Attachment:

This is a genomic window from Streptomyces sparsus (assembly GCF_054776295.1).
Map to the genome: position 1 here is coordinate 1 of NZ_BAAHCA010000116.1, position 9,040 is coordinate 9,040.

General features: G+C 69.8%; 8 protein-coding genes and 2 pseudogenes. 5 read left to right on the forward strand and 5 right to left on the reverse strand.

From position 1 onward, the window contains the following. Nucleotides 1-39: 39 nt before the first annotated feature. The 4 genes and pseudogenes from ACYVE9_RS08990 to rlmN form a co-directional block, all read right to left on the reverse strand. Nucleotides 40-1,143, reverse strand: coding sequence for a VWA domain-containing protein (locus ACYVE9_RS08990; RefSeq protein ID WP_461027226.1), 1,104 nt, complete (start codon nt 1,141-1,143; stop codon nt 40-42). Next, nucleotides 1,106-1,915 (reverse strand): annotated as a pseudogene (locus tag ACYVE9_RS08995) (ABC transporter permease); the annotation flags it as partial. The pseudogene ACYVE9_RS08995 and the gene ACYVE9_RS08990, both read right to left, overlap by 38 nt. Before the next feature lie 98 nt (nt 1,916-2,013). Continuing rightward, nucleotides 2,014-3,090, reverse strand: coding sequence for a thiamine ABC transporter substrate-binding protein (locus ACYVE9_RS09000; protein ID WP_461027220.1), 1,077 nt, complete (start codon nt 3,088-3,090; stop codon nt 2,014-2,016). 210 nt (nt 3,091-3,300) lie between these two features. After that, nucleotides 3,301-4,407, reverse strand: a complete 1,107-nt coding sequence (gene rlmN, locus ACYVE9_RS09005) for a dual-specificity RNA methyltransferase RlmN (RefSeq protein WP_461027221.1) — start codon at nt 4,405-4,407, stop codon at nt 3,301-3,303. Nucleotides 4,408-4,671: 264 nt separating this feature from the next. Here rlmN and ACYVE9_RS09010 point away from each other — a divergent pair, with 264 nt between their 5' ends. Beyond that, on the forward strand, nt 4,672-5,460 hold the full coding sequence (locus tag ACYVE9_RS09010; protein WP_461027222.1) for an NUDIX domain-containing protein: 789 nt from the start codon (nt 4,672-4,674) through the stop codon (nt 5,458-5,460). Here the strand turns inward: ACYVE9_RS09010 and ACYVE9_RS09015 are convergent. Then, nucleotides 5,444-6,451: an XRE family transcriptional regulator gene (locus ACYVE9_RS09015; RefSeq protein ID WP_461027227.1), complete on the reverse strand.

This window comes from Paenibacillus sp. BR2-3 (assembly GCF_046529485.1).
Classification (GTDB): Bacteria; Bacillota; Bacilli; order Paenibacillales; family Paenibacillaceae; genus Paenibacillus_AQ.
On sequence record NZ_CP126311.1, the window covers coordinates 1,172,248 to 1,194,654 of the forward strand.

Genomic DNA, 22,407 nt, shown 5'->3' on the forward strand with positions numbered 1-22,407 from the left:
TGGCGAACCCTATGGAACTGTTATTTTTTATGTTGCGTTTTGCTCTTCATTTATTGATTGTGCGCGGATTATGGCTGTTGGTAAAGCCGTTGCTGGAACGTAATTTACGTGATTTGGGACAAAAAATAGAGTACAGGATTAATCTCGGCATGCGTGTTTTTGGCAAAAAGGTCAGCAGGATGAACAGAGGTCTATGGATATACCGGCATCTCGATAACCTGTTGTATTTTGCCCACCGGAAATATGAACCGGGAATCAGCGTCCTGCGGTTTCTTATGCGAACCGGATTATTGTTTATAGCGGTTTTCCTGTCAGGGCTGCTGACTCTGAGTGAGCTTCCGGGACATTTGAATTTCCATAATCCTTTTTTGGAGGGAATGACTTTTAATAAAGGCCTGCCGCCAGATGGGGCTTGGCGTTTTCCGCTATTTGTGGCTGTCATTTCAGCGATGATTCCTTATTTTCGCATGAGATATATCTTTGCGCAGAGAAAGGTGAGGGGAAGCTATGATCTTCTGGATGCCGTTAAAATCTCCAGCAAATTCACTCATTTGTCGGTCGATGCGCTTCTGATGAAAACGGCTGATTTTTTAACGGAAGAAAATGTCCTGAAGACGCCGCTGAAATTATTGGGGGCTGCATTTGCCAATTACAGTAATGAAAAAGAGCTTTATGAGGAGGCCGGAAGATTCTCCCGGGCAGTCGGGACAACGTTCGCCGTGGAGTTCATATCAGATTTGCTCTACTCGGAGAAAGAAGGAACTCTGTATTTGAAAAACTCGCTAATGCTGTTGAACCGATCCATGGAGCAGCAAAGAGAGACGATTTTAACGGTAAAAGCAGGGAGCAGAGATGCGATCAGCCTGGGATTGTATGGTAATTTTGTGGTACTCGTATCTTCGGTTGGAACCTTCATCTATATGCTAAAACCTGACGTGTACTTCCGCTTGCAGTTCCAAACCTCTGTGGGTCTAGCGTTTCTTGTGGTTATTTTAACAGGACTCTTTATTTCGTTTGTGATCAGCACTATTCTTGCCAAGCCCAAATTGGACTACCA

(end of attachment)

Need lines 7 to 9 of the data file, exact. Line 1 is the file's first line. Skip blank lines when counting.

On sequence record NZ_CP126311.1, the window covers coordinates 1,172,248 to 1,194,654 of the forward strand.

Genomic DNA, 22,407 nt, shown 5'->3' on the forward strand with positions numbered 1-22,407 from the left:
TGGCGAACCCTATGGAACTGTTATTTTTTATGTTGCGTTTTGCTCTTCATTTATTGATTGTGCGCGGATTATGGCTGTTGGTAAAGCCGTTGCTGGAACGTAATTTACGTGATTTGGGACAAAAAATAGAGTACAGGATTAATCTCGGCATGCGTGTTTTTGGCAAAAAGGTCAGCAGGATGAACAGAGGTCTATGGATATACCGGCATCTCGATAACCTGTTGTATTTTGCCCACCGGAAATATGAACCGGGAATCAGCGTCCTGCGGTTTCTTATGCGAACCGGATTATTGTTTATAGCGGTTTTCCTGTCAGGGCTGCTGACTCTGAGTGAGCTTCCGGGACATTTGAATTTCCATAATCCTTTTTTGGAGGGAATGACTTTTAATAAAGGCCTGCCGCCAGATGGGGCTTGGCGTTTTCCGCTATTTGTGGCTGTCATTTCAGCGATGATTCCTTATTTTCGCATGAGATATATCTTTGCGCAGAGAAAGGTGAGGGGAAGCTATGATCTTCTGGATGCCGTTAAAATCTCCAGCAAATTCACTCATTTGTCGGTCGATGCGCTTCTGATGAAAACGGCTGATTTTTTAACGGAAGAAAATGTCCTGAAGACGCCGCTGAAATTATTGGGGGCTGCATTTGCCAATTACAGTAATGAAAAAGAGCTTTATGAGGAGGCCGGAAGATTCTCCCGGGCAGTCGGGACAACGTTCGCCGTGGAGTTCATATCAGATTTGCTCTACTCGGAGAAAGAAGGAACTCTGTATTTGAAAAACTCGCTAATGCTGTTGAACCGATCCATGGAGCAGCAAAGAGAGACGATTTTAACGGTAAAAGCAGGGAGCAGAGATGCGATCAGCCTGGGATTGTATGGTAATTTTGTGGTACTCGTATCTTCGGTTGGAACCTTCATCTATATGCTAAAACCTGACGTGTACTTCCGCTTGCAGTTCCAAACCTCTGTGGGTCTAGCGTTTCTTGTGGTTATTTTAACAGGACTCTTTATTTCGTTTGTGATCAGCACTATTCTTGCCAAGCCCAAATTGGACTACCA